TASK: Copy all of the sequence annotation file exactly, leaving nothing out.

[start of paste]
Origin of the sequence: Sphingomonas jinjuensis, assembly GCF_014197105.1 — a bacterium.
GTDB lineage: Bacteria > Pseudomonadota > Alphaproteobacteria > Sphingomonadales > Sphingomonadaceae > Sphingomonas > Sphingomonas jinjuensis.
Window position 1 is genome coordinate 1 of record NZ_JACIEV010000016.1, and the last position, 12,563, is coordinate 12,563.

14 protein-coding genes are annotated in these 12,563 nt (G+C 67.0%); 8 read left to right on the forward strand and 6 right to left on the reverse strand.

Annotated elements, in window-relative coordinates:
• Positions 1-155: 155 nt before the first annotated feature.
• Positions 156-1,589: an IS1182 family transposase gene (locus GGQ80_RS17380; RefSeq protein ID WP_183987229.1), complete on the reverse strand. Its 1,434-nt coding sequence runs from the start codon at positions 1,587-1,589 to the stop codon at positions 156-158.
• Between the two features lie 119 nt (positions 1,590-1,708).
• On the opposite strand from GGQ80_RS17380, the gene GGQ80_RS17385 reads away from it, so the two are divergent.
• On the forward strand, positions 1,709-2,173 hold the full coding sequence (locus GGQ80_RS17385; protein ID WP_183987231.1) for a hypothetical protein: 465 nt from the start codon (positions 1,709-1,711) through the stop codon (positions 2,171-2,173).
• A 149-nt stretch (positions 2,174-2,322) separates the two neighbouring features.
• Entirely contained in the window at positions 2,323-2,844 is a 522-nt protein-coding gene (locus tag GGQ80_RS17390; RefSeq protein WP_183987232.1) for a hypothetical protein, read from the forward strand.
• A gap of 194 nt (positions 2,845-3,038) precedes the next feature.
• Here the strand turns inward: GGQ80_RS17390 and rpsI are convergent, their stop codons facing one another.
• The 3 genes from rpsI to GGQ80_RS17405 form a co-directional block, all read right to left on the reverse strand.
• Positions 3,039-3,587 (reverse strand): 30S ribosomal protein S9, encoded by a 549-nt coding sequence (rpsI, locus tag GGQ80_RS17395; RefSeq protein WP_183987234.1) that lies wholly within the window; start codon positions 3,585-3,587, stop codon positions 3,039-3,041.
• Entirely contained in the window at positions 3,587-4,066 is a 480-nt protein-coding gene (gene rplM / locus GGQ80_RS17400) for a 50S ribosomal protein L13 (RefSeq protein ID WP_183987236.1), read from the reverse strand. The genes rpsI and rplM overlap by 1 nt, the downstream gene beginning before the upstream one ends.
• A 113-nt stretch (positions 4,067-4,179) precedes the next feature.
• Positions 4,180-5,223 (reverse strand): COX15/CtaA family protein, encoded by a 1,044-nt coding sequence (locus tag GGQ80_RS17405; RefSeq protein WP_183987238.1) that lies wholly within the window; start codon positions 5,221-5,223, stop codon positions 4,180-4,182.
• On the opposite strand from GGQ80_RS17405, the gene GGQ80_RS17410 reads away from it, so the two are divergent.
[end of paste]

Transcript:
Origin of the sequence: Sphingomonas jinjuensis, assembly GCF_014197105.1 — a bacterium.
GTDB lineage: Bacteria > Pseudomonadota > Alphaproteobacteria > Sphingomonadales > Sphingomonadaceae > Sphingomonas > Sphingomonas jinjuensis.
Window position 1 is genome coordinate 1 of record NZ_JACIEV010000016.1, and the last position, 12,563, is coordinate 12,563.

14 protein-coding genes are annotated in these 12,563 nt (G+C 67.0%); 8 read left to right on the forward strand and 6 right to left on the reverse strand.

Annotated elements, in window-relative coordinates:
• Positions 1-155: 155 nt before the first annotated feature.
• Positions 156-1,589: an IS1182 family transposase gene (locus GGQ80_RS17380; RefSeq protein ID WP_183987229.1), complete on the reverse strand. Its 1,434-nt coding sequence runs from the start codon at positions 1,587-1,589 to the stop codon at positions 156-158.
• Between the two features lie 119 nt (positions 1,590-1,708).
• On the opposite strand from GGQ80_RS17380, the gene GGQ80_RS17385 reads away from it, so the two are divergent.
• On the forward strand, positions 1,709-2,173 hold the full coding sequence (locus GGQ80_RS17385; protein ID WP_183987231.1) for a hypothetical protein: 465 nt from the start codon (positions 1,709-1,711) through the stop codon (positions 2,171-2,173).
• A 149-nt stretch (positions 2,174-2,322) separates the two neighbouring features.
• Entirely contained in the window at positions 2,323-2,844 is a 522-nt protein-coding gene (locus tag GGQ80_RS17390; RefSeq protein WP_183987232.1) for a hypothetical protein, read from the forward strand.
• A gap of 194 nt (positions 2,845-3,038) precedes the next feature.
• Here the strand turns inward: GGQ80_RS17390 and rpsI are convergent, their stop codons facing one another.
• The 3 genes from rpsI to GGQ80_RS17405 form a co-directional block, all read right to left on the reverse strand.
• Positions 3,039-3,587 (reverse strand): 30S ribosomal protein S9, encoded by a 549-nt coding sequence (rpsI, locus tag GGQ80_RS17395; RefSeq protein WP_183987234.1) that lies wholly within the window; start codon positions 3,585-3,587, stop codon positions 3,039-3,041.
• Entirely contained in the window at positions 3,587-4,066 is a 480-nt protein-coding gene (gene rplM / locus GGQ80_RS17400) for a 50S ribosomal protein L13 (RefSeq protein ID WP_183987236.1), read from the reverse strand. The genes rpsI and rplM overlap by 1 nt, the downstream gene beginning before the upstream one ends.
• A 113-nt stretch (positions 4,067-4,179) precedes the next feature.
• Positions 4,180-5,223 (reverse strand): COX15/CtaA family protein, encoded by a 1,044-nt coding sequence (locus tag GGQ80_RS17405; RefSeq protein WP_183987238.1) that lies wholly within the window; start codon positions 5,221-5,223, stop codon positions 4,180-4,182.
• On the opposite strand from GGQ80_RS17405, the gene GGQ80_RS17410 reads away from it, so the two are divergent.